Evaluate Efficacy & Explore Mechanism of Acupuncture in Treating Bortezomib-induced Peripheral Neuropathy (BIPN) in Multiple Myeloma
Patients are asked to be in this study if they have multiple myeloma and are having tingling, numbness and pain from taking bortezomib (velcade®). Patients who have been diagnosed with multiple myeloma often take bortezomib (velcade®).
This research is being done to find out if acupuncture can reduce the nerve pain, tingling, and/or numbness patients experience due to bortezomib (velcade®).
Acupuncture is a medical technique of inserting very thin needles into the "energy points" on the body with the aim to restore health and well-being. It has been used widely to treat pain, such as lower back pain and nerve pain. In this study we will see if acupuncture can be used to ease nerve pain and tingling, numbness that is caused by bortezomib.
|Study Design:||Endpoint Classification: Safety/Efficacy Study
Intervention Model: Single Group Assignment
Masking: Open Label
Primary Purpose: Supportive Care
|Official Title:||A Pilot Study to Evaluate the Efficacy and Explore the Mechanism of Acupuncture in Treating Bortezomib-induced Peripheral Neuropathy (BIPN) in Multiple Myeloma Patients|
- To determine the response rate, effectiveness and safety of acupuncture in alleviating neuropathic symptoms when treating patients with moderate to severe Bortezomib-induced Peripheral Neuropathy (BIPN). [ Time Frame: Week 10 ] [ Designated as safety issue: Yes ]
Response is defined as the average change of Clinical Total Neuropathy Score (TNSc) greater than or equal to 10% over 10 weeks as compared to baseline. Effect is defined as as the average change of Functional Assessment of Cancer Therapy-Neurotoxicity/ Gynecologic Oncology Group (FACT/GOG-Ntx)over 10 weeks as compared to baseline.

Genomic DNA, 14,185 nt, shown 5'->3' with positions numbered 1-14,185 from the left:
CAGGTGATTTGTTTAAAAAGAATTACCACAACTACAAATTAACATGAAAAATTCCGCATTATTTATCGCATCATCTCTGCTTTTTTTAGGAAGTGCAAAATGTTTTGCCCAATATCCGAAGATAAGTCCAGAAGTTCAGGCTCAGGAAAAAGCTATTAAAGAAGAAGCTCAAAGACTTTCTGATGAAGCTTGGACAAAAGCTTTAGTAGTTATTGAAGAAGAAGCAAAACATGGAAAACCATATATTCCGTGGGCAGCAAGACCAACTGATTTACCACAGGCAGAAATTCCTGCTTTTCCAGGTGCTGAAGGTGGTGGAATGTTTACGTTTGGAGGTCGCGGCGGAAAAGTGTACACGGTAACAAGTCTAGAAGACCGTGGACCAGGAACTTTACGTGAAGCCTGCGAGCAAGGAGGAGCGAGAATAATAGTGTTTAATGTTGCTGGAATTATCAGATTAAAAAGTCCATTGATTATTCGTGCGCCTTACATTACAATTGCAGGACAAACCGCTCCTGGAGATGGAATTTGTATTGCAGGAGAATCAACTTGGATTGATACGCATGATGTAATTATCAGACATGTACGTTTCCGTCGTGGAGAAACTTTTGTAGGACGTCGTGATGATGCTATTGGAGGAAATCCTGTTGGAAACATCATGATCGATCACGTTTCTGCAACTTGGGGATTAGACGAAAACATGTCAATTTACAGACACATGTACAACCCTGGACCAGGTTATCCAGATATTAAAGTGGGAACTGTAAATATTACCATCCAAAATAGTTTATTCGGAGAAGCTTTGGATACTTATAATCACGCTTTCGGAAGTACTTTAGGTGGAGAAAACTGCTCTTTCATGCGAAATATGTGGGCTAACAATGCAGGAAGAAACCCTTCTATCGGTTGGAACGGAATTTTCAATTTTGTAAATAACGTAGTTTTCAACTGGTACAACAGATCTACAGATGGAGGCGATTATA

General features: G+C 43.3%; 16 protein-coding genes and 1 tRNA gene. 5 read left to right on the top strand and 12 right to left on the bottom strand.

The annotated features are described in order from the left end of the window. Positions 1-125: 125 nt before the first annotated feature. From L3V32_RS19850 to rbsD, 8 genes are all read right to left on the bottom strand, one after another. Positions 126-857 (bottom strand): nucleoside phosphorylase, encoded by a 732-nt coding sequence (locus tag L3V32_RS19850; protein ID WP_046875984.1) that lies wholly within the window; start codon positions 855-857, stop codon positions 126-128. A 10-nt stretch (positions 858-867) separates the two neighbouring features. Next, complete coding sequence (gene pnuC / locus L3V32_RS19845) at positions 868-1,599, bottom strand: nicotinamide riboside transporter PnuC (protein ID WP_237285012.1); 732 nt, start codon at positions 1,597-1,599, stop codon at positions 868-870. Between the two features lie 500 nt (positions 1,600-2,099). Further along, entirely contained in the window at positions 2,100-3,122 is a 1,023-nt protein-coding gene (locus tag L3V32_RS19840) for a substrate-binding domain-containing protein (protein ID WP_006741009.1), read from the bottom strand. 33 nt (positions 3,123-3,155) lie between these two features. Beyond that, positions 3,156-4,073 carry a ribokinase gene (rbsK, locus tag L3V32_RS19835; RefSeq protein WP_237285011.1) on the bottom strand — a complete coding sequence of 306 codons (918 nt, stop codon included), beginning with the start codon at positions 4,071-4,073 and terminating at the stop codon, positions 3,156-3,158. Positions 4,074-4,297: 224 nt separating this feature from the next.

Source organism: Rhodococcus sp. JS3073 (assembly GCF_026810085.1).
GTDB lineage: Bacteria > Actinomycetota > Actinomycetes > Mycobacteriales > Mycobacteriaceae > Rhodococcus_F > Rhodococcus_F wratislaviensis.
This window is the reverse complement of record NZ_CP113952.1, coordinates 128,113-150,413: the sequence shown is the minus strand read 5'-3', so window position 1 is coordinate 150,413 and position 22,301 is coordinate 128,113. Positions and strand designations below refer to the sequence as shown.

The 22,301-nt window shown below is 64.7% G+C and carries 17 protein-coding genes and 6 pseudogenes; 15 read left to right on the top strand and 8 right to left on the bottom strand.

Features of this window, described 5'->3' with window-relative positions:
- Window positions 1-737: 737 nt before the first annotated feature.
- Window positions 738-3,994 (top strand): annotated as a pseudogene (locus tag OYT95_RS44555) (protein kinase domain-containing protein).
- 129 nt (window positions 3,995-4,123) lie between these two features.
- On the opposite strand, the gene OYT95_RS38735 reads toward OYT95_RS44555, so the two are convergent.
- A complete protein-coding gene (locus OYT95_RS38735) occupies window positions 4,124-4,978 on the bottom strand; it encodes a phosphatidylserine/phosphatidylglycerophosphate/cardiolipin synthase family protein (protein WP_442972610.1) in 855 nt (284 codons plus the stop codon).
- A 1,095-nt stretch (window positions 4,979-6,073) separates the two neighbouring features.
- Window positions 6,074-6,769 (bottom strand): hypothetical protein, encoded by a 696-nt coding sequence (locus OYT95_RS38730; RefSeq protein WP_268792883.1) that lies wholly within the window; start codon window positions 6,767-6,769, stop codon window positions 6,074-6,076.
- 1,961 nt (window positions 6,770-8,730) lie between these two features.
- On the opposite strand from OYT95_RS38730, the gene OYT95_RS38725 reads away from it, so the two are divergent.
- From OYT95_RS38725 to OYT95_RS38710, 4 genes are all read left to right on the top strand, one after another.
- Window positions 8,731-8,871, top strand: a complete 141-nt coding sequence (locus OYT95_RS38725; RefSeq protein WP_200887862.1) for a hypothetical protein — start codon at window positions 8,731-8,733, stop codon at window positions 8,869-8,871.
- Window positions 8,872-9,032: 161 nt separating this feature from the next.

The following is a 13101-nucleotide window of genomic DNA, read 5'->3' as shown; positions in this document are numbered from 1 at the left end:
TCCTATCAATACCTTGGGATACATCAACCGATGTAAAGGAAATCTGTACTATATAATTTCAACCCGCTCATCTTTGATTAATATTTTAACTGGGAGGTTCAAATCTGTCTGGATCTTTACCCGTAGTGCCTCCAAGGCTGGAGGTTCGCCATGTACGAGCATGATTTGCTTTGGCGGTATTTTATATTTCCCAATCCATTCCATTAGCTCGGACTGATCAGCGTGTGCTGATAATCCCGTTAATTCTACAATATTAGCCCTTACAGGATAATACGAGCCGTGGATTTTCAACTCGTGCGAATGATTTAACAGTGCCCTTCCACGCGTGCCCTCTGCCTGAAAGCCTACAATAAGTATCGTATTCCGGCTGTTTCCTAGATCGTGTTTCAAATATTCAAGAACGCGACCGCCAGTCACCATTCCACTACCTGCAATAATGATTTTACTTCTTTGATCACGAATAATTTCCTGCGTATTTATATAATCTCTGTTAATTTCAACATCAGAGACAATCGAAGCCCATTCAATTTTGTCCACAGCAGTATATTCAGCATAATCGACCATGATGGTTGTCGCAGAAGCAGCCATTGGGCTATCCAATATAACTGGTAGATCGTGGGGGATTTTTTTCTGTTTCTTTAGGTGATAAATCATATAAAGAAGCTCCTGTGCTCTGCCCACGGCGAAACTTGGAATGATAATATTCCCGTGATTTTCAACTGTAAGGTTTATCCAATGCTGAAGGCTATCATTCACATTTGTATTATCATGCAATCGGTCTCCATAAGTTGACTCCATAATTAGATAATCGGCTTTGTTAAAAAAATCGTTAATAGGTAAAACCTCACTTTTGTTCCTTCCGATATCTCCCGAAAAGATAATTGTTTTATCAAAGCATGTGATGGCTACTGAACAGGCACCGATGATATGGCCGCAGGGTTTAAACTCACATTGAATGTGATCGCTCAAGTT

Safety will be assessed by recording side effects from acupuncture treatment.
- To assess if acupuncture treatment is associated with reduced oral analgesic use in patients with BIPN. [ Time Frame: Week 14 ] [ Designated as safety issue: No ]
- To assess if acupuncture treatment is associated with changes in neurologic examination and nerve conduction studies. [ Time Frame: Week 14 ] [ Designated as safety issue: No ]
- To explore the mechanisms of acupuncture in treating BIPN by studying the changes in proinflammatory cytokines and beta endorphins. [ Time Frame: Week 14 ] [ Designated as safety issue: No ]
- To determine if the study's acupuncture schedule is feasible in treating multiple myeloma patients with BIPN. [ Time Frame: Week 2 ] [ Designated as safety issue: No ]Feasibility is defined as greater than 80% patients in the trial completing at least 4 acupuncture sessions.
|Study Start Date:||May 2011|
|Estimated Study Completion Date:||March 2013|
|Primary Completion Date:||June 2012 (Final data collection date for primary outcome measure)|
All participants will receive acupuncture treatments over a total of 10 weeks.
Participants will receive acupuncture treatment twice weekly for 2 weeks, then once per week for 4 weeks, and then biweekly for 4 weeks.
Information gained from this clinical trial will provide insight into the efficacy and mechanism of acupuncture in reducing Bortezomib-induced Peripheral Neuropathy (BIPN) in multiple myeloma patients. It will examine the effect of acupuncture on serum proinflammatory cytokine and β-endorphin levels to further understand the mechanism of acupuncture on a molecular level. This study is the first clinical trial studying the effect of acupuncture on treating BIPN. It is also the first study to explore the mechanism of acupuncture through frequent small amount of blood draws at six time points to detect changes in proinflammatory cytokines and β-endorphins. It has the potential to identify a minimal risk non-pharmacological intervention to alleviate BIPN symptoms, and to significantly improve our understanding of the mechanism of acupuncture.
|United States, Maryland|
|University of Maryland Marlene & Stewart Greenebaum Cancer Center|
|Baltimore, Maryland, United States, 21201|
|Principal Investigator:||Ting Bao, MD, DABMA||University of Maryland Marlene & Stewart Greenebaum Cancer Center|